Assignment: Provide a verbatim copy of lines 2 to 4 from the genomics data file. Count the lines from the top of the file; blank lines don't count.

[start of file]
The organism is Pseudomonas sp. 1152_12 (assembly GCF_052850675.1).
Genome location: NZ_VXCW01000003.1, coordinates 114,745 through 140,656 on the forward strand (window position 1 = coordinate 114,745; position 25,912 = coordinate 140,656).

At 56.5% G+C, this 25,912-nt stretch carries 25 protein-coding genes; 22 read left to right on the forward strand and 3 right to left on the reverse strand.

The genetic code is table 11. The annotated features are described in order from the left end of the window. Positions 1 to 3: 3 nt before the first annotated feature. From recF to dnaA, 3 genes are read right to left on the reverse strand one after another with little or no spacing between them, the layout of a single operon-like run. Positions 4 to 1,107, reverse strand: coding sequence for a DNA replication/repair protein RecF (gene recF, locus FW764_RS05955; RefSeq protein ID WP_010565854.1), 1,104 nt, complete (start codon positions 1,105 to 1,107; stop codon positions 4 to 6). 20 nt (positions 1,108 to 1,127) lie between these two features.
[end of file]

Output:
Genome location: NZ_VXCW01000003.1, coordinates 114,745 through 140,656 on the forward strand (window position 1 = coordinate 114,745; position 25,912 = coordinate 140,656).

At 56.5% G+C, this 25,912-nt stretch carries 25 protein-coding genes; 22 read left to right on the forward strand and 3 right to left on the reverse strand.

The genetic code is table 11. The annotated features are described in order from the left end of the window. Positions 1 to 3: 3 nt before the first annotated feature. From recF to dnaA, 3 genes are read right to left on the reverse strand one after another with little or no spacing between them, the layout of a single operon-like run. Positions 4 to 1,107, reverse strand: coding sequence for a DNA replication/repair protein RecF (gene recF, locus FW764_RS05955; RefSeq protein ID WP_010565854.1), 1,104 nt, complete (start codon positions 1,105 to 1,107; stop codon positions 4 to 6). 20 nt (positions 1,108 to 1,127) lie between these two features.